Now I would like to turn it back over to Donald for other comments and our forward-looking guidance. Donald.

Donald Colvin

Thank you, Keith. Third quarter 2008 outlook. Based upon product grouping trends, backlog levels, manufacturing services revenues and estimated turns levels, we anticipate that total revenues will be approximately $570 million to $585 million in the first quarter of 2008, an increase of approximately 1% to 4% from the second quarter of 2008. Backlog levels at the beginning of the third quarter of 2008 were up from backlog levels at the beginning of the second quarter of 2008 and represent over 90% of our anticipated third quarter revenues.

We expect net average selling prices in the third quarter will be down approximately 2% sequentially we expect cash capital expenditures of approximately 40 million in the third quarter and total cash capital expenditures for 2008 of approximately $120 million to $130 million.

For the third quarter, we expect GAAP gross margin of approximately 37.5 to 38.5. Our GAAP gross margin in the third quarter will be impacted from among other things, expensing of appraised inventory fair market value step up associated with acquisition of AMIS. We also expect non-GAAP gross margin of approximately 41.5% to 42.5%. Non-GAAP gross margin excludes special items of approximately $23 million.

For the third quarter, we also expect total GAAP operating expenses of approximately 150 million to 156 million, with GAAP SG&A expenses of approximately 12% of sales and GAAP R&D expenses of approximately 12% of sales. Our GAAP operating expenses include the amortization of intangibles, restructuring asset impairment and other charges which totaled approximately 2% of sales. We also expect total non-GAAP operating expenses of approximately $150 million to $156 million or approximately 23% of sales.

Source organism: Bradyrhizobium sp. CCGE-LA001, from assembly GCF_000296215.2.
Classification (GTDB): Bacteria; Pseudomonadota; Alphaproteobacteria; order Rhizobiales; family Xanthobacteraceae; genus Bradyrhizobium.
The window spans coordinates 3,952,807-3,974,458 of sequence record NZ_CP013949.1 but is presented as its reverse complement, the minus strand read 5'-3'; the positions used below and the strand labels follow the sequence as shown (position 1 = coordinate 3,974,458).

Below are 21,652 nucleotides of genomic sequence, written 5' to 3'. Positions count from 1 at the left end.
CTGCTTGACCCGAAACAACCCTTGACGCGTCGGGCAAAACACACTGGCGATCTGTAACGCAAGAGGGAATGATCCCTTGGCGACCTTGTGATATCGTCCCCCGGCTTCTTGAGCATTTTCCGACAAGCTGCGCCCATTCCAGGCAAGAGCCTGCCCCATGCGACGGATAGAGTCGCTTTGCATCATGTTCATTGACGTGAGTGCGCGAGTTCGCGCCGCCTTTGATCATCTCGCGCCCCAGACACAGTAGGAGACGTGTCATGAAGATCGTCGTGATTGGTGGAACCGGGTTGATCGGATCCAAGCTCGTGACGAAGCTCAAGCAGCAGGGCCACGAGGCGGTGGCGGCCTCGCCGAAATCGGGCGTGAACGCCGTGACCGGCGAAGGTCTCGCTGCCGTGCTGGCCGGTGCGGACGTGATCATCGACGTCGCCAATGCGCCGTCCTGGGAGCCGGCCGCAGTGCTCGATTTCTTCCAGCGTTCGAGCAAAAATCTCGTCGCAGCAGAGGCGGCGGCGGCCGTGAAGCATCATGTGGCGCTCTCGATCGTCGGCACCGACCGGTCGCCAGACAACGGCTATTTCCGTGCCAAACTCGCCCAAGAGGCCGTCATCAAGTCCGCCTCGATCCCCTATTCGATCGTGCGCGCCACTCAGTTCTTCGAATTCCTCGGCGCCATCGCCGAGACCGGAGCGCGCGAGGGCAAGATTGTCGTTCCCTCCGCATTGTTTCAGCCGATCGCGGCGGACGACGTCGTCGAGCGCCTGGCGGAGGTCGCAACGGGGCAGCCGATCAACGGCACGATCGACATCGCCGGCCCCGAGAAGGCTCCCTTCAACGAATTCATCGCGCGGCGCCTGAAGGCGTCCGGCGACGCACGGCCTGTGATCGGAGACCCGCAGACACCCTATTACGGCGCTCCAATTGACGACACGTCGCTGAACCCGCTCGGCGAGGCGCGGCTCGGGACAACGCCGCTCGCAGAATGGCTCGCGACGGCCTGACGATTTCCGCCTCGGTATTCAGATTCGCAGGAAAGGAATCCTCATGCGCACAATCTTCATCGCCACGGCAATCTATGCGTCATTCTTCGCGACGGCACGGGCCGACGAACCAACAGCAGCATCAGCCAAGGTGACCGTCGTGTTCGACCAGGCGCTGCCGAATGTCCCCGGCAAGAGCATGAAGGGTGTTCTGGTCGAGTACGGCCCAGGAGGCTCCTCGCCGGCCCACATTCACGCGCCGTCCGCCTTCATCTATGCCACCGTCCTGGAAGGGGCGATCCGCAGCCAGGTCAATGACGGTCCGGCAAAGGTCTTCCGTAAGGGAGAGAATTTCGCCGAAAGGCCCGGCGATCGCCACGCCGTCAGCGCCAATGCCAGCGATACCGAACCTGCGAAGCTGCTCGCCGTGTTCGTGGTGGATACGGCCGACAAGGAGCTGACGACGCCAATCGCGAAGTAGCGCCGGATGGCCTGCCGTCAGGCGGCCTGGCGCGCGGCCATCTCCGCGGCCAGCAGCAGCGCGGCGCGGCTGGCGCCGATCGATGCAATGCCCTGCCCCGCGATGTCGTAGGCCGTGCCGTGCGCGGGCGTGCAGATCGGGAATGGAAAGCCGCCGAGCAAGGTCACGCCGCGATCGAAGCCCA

Non-GAAP operating expenses, exclude special items such as the amortization of intangibles, restructuring, asset impairments, stock-based compensation expense and other charges of approximately $20 million.

We anticipate that net interest expense and other expenses will be approximately $10 million for the third quarter of 2008 and cash taxes to be approximately $2 million. In the second quarter of 2008, we received a benefit to cash taxes from refunds and reduced cash payments, which improved second quarter non-GAAP earnings by approximately $3 million or approximately $0.01 per fully diluted share versus our main guidance.

As a reminder, we have over $800 million of net operating losses in the US, and expect our cash taxes to average approximately $3 to $4 million a quarter for the next two years.

Taking into account, the build-up of our global cash balances, overtime and potential cash repatriation presenting one time, we think this tax rate should be approximately 10%. Our current fully diluted share count is approximately $410 million shares based on stock prices below $10 which includes approximately $397 million of common stock and approximately $15 million shares related to options convertibles in our issuance.

Further details on share count and EPS calculations are provided regularly in our 10-Qs and Ks.

With that I would like to start the Q&A session

Question-and-Answer Session

Operator

(Operator Instructions) Your first question comes from Craig Ellis with Citi.

Craig Ellis - Citi

Congratulation. Keith can you just go into a little bit more detail in terms of where you think the company, is with respect to Notebook and Desktop market shares your transition over to Montevina?

Keith Jackson